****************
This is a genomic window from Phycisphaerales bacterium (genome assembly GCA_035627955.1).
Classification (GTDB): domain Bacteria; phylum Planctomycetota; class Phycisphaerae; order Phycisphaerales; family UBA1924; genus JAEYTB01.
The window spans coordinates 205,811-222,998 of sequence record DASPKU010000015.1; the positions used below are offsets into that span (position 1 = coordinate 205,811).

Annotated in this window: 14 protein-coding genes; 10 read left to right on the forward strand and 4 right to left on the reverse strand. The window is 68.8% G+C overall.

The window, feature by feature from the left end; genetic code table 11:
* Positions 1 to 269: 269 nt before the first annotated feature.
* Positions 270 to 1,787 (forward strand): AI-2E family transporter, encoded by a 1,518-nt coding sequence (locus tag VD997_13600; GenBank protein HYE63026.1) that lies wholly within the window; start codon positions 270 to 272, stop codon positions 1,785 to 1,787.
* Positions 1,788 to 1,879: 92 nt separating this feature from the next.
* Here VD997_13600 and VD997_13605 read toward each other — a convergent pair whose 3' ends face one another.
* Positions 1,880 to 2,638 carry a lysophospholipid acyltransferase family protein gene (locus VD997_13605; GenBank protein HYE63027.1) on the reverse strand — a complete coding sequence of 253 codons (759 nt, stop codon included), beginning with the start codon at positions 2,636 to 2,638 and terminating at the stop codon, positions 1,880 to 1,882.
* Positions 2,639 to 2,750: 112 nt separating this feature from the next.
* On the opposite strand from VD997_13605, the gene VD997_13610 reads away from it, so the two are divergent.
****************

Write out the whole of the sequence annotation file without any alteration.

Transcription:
This is a genomic window from Phycisphaerales bacterium (genome assembly GCA_035627955.1).
Classification (GTDB): domain Bacteria; phylum Planctomycetota; class Phycisphaerae; order Phycisphaerales; family UBA1924; genus JAEYTB01.
The window spans coordinates 205,811-222,998 of sequence record DASPKU010000015.1; the positions used below are offsets into that span (position 1 = coordinate 205,811).

Annotated in this window: 14 protein-coding genes; 10 read left to right on the forward strand and 4 right to left on the reverse strand. The window is 68.8% G+C overall.

The window, feature by feature from the left end; genetic code table 11:
* Positions 1 to 269: 269 nt before the first annotated feature.
* Positions 270 to 1,787 (forward strand): AI-2E family transporter, encoded by a 1,518-nt coding sequence (locus tag VD997_13600; GenBank protein HYE63026.1) that lies wholly within the window; start codon positions 270 to 272, stop codon positions 1,785 to 1,787.
* Positions 1,788 to 1,879: 92 nt separating this feature from the next.
* Here VD997_13600 and VD997_13605 read toward each other — a convergent pair whose 3' ends face one another.
* Positions 1,880 to 2,638 carry a lysophospholipid acyltransferase family protein gene (locus VD997_13605; GenBank protein HYE63027.1) on the reverse strand — a complete coding sequence of 253 codons (759 nt, stop codon included), beginning with the start codon at positions 2,636 to 2,638 and terminating at the stop codon, positions 1,880 to 1,882.
* Positions 2,639 to 2,750: 112 nt separating this feature from the next.
* On the opposite strand from VD997_13605, the gene VD997_13610 reads away from it, so the two are divergent.